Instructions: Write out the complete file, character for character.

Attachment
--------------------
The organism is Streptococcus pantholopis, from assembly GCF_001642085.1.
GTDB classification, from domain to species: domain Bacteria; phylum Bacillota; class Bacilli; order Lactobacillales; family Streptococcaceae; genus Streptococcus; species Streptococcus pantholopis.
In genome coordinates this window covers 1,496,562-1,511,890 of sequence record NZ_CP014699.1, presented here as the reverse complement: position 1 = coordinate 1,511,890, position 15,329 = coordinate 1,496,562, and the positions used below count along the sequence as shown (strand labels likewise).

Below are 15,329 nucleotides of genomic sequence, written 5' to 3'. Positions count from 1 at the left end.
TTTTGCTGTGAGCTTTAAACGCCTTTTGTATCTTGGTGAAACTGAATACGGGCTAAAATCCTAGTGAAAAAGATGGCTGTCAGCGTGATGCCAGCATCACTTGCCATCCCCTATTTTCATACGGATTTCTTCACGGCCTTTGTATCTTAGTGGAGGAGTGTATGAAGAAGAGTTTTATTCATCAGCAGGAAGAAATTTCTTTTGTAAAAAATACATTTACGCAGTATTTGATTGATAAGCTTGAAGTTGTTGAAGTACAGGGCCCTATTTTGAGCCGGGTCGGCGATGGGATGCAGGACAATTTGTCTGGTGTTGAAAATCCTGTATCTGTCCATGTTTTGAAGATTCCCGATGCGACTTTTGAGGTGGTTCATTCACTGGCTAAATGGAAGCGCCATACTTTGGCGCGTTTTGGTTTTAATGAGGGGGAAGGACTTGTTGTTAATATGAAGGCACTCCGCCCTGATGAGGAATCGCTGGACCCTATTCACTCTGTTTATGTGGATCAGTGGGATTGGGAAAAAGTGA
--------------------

The organism is Streptococcus pantholopis, from assembly GCF_001642085.1.
GTDB classification, from domain to species: domain Bacteria; phylum Bacillota; class Bacilli; order Lactobacillales; family Streptococcaceae; genus Streptococcus; species Streptococcus pantholopis.
In genome coordinates this window covers 1,496,562-1,511,890 of sequence record NZ_CP014699.1, presented here as the reverse complement: position 1 = coordinate 1,511,890, position 15,329 = coordinate 1,496,562, and the positions used below count along the sequence as shown (strand labels likewise).

Below are 15,329 nucleotides of genomic sequence, written 5' to 3'. Positions count from 1 at the left end.
TTTTGCTGTGAGCTTTAAACGCCTTTTGTATCTTGGTGAAACTGAATACGGGCTAAAATCCTAGTGAAAAAGATGGCTGTCAGCGTGATGCCAGCATCACTTGCCATCCCCTATTTTCATACGGATTTCTTCACGGCCTTTGTATCTTAGTGGAGGAGTGTATGAAGAAGAGTTTTATTCATCAGCAGGAAGAAATTTCTTTTGTAAAAAATACATTTACGCAGTATTTGATTGATAAGCTTGAAGTTGTTGAAGTACAGGGCCCTATTTTGAGCCGGGTCGGCGATGGGATGCAGGACAATTTGTCTGGTGTTGAAAATCCTGTATCTGTCCATGTTTTGAAGATTCCCGATGCGACTTTTGAGGTGGTTCATTCACTGGCTAAATGGAAGCGCCATACTTTGGCGCGTTTTGGTTTTAATGAGGGGGAAGGACTTGTTGTTAATATGAAGGCACTCCGCCCTGATGAGGAATCGCTGGACCCTATTCACTCTGTTTATGTGGATCAGTGGGATTGGGAAAAAGTGA